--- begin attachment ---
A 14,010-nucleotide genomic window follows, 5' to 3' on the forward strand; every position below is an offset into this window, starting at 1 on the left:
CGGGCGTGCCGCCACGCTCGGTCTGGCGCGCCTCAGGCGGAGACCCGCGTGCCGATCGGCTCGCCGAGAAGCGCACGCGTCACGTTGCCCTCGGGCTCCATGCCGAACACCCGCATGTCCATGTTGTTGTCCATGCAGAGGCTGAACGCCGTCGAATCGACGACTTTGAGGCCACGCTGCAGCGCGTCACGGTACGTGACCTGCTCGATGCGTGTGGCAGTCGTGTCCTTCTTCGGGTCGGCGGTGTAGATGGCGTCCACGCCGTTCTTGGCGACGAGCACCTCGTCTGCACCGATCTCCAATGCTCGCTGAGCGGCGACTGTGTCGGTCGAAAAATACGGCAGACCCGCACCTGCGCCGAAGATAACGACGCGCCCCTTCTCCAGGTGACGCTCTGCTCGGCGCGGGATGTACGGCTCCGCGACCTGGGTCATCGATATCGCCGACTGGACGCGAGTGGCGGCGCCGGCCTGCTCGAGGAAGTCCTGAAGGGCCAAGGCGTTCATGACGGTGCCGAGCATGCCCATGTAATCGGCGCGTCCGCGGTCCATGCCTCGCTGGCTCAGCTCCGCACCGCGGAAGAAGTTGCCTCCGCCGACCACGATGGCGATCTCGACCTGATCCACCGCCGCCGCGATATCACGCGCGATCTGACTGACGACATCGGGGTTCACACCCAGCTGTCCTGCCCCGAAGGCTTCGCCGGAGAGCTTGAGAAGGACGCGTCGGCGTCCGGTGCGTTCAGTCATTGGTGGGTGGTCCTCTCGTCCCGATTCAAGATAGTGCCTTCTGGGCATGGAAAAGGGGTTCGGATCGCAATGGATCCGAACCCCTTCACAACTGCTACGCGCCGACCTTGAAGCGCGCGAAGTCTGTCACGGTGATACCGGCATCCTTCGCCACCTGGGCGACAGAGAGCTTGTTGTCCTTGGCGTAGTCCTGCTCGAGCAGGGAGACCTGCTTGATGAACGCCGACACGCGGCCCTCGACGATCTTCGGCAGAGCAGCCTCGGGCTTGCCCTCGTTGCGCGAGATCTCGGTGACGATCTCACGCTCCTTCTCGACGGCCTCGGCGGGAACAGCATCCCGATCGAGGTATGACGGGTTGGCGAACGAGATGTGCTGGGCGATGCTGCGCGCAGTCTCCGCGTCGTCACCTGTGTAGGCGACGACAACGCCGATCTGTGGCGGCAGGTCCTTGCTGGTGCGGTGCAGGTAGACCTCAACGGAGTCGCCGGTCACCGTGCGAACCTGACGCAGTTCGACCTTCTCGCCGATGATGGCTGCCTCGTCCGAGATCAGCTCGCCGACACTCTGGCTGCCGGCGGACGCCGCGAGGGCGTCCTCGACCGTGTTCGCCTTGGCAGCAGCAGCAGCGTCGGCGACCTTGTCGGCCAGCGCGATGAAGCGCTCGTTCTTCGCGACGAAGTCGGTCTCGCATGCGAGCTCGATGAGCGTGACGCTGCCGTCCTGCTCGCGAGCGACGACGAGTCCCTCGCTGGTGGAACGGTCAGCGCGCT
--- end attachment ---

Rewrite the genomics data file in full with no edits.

A 14,010-nucleotide genomic window follows, 5' to 3' on the forward strand; every position below is an offset into this window, starting at 1 on the left:
CGGGCGTGCCGCCACGCTCGGTCTGGCGCGCCTCAGGCGGAGACCCGCGTGCCGATCGGCTCGCCGAGAAGCGCACGCGTCACGTTGCCCTCGGGCTCCATGCCGAACACCCGCATGTCCATGTTGTTGTCCATGCAGAGGCTGAACGCCGTCGAATCGACGACTTTGAGGCCACGCTGCAGCGCGTCACGGTACGTGACCTGCTCGATGCGTGTGGCAGTCGTGTCCTTCTTCGGGTCGGCGGTGTAGATGGCGTCCACGCCGTTCTTGGCGACGAGCACCTCGTCTGCACCGATCTCCAATGCTCGCTGAGCGGCGACTGTGTCGGTCGAAAAATACGGCAGACCCGCACCTGCGCCGAAGATAACGACGCGCCCCTTCTCCAGGTGACGCTCTGCTCGGCGCGGGATGTACGGCTCCGCGACCTGGGTCATCGATATCGCCGACTGGACGCGAGTGGCGGCGCCGGCCTGCTCGAGGAAGTCCTGAAGGGCCAAGGCGTTCATGACGGTGCCGAGCATGCCCATGTAATCGGCGCGTCCGCGGTCCATGCCTCGCTGGCTCAGCTCCGCACCGCGGAAGAAGTTGCCTCCGCCGACCACGATGGCGATCTCGACCTGATCCACCGCCGCCGCGATATCACGCGCGATCTGACTGACGACATCGGGGTTCACACCCAGCTGTCCTGCCCCGAAGGCTTCGCCGGAGAGCTTGAGAAGGACGCGTCGGCGTCCGGTGCGTTCAGTCATTGGTGGGTGGTCCTCTCGTCCCGATTCAAGATAGTGCCTTCTGGGCATGGAAAAGGGGTTCGGATCGCAATGGATCCGAACCCCTTCACAACTGCTACGCGCCGACCTTGAAGCGCGCGAAGTCTGTCACGGTGATACCGGCATCCTTCGCCACCTGGGCGACAGAGAGCTTGTTGTCCTTGGCGTAGTCCTGCTCGAGCAGGGAGACCTGCTTGATGAACGCCGACACGCGGCCCTCGACGATCTTCGGCAGAGCAGCCTCGGGCTTGCCCTCGTTGCGCGAGATCTCGGTGACGATCTCACGCTCCTTCTCGACGGCCTCGGCGGGAACAGCATCCCGATCGAGGTATGACGGGTTGGCGAACGAGATGTGCTGGGCGATGCTGCGCGCAGTCTCCGCGTCGTCACCTGTGTAGGCGACGACAACGCCGATCTGTGGCGGCAGGTCCTTGCTGGTGCGGTGCAGGTAGACCTCAACGGAGTCGCCGGTCACCGTGCGAACCTGACGCAGTTCGACCTTCTCGCCGATGATGGCTGCCTCGTCCGAGATCAGCTCGCCGACACTCTGGCTGCCGGCGGACGCCGCGAGGGCGTCCTCGACCGTGTTCGCCTTGGCAGCAGCAGCAGCGTCGGCGACCTTGTCGGCCAGCGCGATGAAGCGCTCGTTCTTCGCGACGAAGTCGGTCTCGCATGCGAGCTCGATGAGCGTGACGCTGCCGTCCTGCTCGCGAGCGACGACGAGTCCCTCGCTGGTGGAACGGTCAGCGCGCT